Since Christ rules over the church by His Word, careful, focused, repeated reading of God’s Word is necessary. To repeat: the foundational activity for growth is to attend corporate worship with open ears. To hear God’s Word prayed, preached, and sung will grow you. Moving into your week, however, calls for further devotion to Word of God. Reading it, memorizing it, and meditating over it are good personal practices for growth. Attending a Bible study or Community Group throughout the week is also a way of being devoted to the word.

Vertical and Horizontal

Christ as the head of the church is a “vertical” reality–how we relate to God. Christ’s presence fills the church and He rules over the church by His word. But being the “body of Christ” also has “horizontal” implications–how we relate to one another as believers. To that horizontal reality is what we will turn to next time.

Blogging the Institutes–1.11.10–Idolatry in the Church is Hypocrisy

“Blogging the Institutes” is my on-going attempt to paraphrase John Calvin’s work, the Institutes of the Christian Religion. You can find out more about the series in the Introduction. For all the posts in this series, check out the Master List

Idolatry in the Church is Hypocrisy

You can’t deny that the worship of idols still happens. Why do people bow down before images? Why do they turn to them while praying as if they were an ear to God? Augustine makes the point that every time people pray or worship while looking at an image, they believe the image is “hearing” them and will accomplish what they are praying for. Why do Catholics disregard some images while paying great attention to others? Why do they wear themselves out going on pilgrimages to see certain images while they have similar ones at home? Why do they fight and shed blood over these images? They seem more willing to part with the one true God than with their images!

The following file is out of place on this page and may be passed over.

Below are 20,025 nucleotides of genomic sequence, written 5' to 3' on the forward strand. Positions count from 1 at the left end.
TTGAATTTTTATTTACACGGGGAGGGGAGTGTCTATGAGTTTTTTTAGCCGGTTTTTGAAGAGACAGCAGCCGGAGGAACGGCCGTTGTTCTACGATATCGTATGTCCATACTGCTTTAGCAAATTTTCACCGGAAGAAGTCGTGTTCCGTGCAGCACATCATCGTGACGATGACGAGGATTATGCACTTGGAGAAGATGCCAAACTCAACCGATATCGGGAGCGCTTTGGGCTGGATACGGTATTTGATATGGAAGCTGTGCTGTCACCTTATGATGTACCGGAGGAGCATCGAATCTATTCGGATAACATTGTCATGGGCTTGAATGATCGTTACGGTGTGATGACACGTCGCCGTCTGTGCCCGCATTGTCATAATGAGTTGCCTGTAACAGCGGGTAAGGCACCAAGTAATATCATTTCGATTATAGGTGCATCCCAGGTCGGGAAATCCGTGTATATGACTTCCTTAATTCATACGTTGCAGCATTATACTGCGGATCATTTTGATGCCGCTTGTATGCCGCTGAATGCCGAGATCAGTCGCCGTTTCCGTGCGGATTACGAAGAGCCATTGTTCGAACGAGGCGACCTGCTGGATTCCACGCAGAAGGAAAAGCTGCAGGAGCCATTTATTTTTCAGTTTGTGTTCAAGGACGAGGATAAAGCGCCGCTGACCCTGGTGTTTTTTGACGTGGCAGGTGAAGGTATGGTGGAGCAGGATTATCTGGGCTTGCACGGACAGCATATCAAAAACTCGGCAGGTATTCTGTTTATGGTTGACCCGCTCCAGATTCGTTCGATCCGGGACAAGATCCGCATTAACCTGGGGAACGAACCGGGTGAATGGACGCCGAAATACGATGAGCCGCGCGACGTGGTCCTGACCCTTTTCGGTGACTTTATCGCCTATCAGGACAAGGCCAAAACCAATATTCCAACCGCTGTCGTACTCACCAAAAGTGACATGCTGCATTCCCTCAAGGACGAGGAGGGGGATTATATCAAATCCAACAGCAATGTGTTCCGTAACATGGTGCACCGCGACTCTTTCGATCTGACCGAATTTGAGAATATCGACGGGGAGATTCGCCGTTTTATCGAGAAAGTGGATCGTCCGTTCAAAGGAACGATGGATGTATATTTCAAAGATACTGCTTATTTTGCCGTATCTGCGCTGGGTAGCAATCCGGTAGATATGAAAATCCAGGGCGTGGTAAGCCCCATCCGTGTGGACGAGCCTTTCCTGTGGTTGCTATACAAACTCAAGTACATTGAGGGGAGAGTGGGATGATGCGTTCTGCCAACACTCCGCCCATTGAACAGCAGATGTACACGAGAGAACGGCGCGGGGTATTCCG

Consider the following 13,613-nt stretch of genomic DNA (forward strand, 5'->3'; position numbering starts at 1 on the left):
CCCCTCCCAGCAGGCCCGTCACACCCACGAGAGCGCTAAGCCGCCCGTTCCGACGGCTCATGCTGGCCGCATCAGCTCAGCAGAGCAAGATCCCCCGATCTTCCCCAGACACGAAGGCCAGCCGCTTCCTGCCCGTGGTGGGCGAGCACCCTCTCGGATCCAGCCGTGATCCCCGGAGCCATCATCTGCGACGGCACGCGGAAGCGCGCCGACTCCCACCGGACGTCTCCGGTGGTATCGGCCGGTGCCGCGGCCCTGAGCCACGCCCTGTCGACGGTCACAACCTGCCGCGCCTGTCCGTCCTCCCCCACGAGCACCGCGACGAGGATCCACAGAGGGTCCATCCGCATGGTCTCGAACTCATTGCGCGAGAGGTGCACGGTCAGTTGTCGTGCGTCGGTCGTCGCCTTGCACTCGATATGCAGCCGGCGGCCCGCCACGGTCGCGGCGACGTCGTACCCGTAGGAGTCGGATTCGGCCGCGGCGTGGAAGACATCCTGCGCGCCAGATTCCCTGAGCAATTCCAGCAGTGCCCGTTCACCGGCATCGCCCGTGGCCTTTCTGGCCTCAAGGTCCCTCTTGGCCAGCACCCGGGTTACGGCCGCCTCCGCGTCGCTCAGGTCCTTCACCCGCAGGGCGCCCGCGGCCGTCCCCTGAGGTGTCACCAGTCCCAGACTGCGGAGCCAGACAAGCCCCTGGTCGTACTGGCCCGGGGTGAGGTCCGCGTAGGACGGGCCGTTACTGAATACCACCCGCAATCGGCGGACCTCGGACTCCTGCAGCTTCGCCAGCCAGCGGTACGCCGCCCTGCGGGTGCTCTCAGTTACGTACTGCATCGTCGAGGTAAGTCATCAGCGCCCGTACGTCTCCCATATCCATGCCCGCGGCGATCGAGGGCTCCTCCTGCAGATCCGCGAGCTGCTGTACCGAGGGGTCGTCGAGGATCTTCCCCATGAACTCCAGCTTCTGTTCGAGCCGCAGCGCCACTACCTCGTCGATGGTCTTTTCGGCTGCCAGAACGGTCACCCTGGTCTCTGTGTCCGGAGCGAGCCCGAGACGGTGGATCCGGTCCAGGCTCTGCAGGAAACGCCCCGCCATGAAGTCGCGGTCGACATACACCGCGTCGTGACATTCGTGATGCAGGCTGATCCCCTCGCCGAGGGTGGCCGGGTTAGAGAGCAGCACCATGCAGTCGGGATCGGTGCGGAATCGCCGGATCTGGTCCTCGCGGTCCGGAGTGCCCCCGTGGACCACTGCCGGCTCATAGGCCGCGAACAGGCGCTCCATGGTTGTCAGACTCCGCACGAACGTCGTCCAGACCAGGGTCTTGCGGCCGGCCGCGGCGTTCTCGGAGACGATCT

I haven’t even begun to go into detail about the worst errors that the human heart conceives of. I am only pointing out the hypocrisy of those who engage in such behaviors and yet want to be cleared of the charge of idolatry. They claim that they do not call these images “gods.” The Jews or the Gentile idolaters didn’t either! Yet, the prophets never ceased to charge the people of committing spiritual adultery with idols of wood and stone. Ironically, the very acts that the prophets criticized are done every day by those who call themselves Christians, because they worship God with images.

Forget Your Birthday; Are You Alive?